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THE MIDDLE AGES Essential Question: What was life like during the Middle Ages?

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Presentation on theme: "THE MIDDLE AGES Essential Question: What was life like during the Middle Ages?"— Presentation transcript:



3 Essential Question: What was life like during the Middle Ages?

4 What happened to Europe after the fall of the Roman Empire? The Eastern half of the Roman Empire became the Byzantine Empire

5 The Byzantine Empire became a center for trade and Greco-Roman culture

6 The Western half fell to the various Germanic tribes, who created their own kingdoms out of the former Roman territory Europe was plunged into an era called the Middle Ages (also known as the “Dark Ages” or “Medieval” era) from 500 to 1300

7 Western Europe was plagued by constant warfare between the Germanic “barbarian” kingdoms

8 The warring between kingdoms disrupted trade, causing business to collapse European cities were damaged by war and/or left in financial ruin City dwellers fled to the countryside to survive and Western Europe became mostly rural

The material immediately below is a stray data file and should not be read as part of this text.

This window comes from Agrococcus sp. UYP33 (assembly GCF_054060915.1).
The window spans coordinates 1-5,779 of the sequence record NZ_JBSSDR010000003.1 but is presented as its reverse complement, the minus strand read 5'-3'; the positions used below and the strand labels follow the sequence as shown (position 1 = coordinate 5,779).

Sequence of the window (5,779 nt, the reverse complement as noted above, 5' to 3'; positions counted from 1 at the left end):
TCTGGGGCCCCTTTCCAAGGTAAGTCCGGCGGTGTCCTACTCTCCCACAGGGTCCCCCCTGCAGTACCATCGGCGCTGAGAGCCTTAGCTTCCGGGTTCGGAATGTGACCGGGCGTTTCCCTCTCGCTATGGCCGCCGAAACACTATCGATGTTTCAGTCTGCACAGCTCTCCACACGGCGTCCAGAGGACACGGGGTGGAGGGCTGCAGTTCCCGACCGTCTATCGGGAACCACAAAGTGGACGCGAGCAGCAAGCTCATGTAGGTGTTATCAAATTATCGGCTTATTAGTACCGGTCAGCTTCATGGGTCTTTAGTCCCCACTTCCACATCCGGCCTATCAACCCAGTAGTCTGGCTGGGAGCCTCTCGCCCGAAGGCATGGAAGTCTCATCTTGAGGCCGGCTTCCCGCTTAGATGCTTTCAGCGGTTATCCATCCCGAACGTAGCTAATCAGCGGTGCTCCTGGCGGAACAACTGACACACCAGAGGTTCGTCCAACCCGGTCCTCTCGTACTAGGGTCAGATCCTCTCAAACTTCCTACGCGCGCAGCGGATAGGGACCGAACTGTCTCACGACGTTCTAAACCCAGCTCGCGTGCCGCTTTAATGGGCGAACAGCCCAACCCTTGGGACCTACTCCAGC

9 The warfare made life dangerous and difficult for Europeans; as a result, the finer things in life, such as higher learning, became less important

10 Literacy decreased among Western Europeans and few people could read or write (aside from priests and rich people); the ruling Germans had no written language Greco-Roman culture was mostly forgotten in Western Europe

11 Europe lost its common language; Latin mixed with German dialects and evolved into new languages, such as Spanish, French, and Italian

12 Germanic Tribes in the Middle Ages Without the unity of the Roman Empire, Europe became divided into a series of Germanic kingdoms

13 Germanic people lived in small communities led by chiefs and his loyal warriors Family ties and personal loyalty (face-to-face) were more important than citizenship to a state or loyalty to a king that they had never even met Rather than living by written law (like the Romans), the Germans were guided by unwritten laws and tradition

14 During the early Middle Ages, the Germanic kingdoms were slowly converted to Christianity The Spread of Christianity

15 The Catholic Pope became involved in secular (non-religious) issues like road repair, aiding the poor, and helping Christian kings expand their power The Spread of Christianity

16 The Franks were the largest and most powerful of the Germanic kingdoms in the early Middle Ages Frankish kings allied with the Catholic Church and expanded their power

17 In the year 771, Charlemagne (“Charles the Great”) became king of the Franks

18 Charlemagne was the greatest Medieval king because he did something no other Medieval king was able to do: create an organized empire

19 Charlemagne and the Frankish Empire Charlemagne expanded the Frankish Empire

20 Throughout the Frankish Empire, Charlemagne spread Christianity He created schools to train future priests He valued learning and built schools in his empire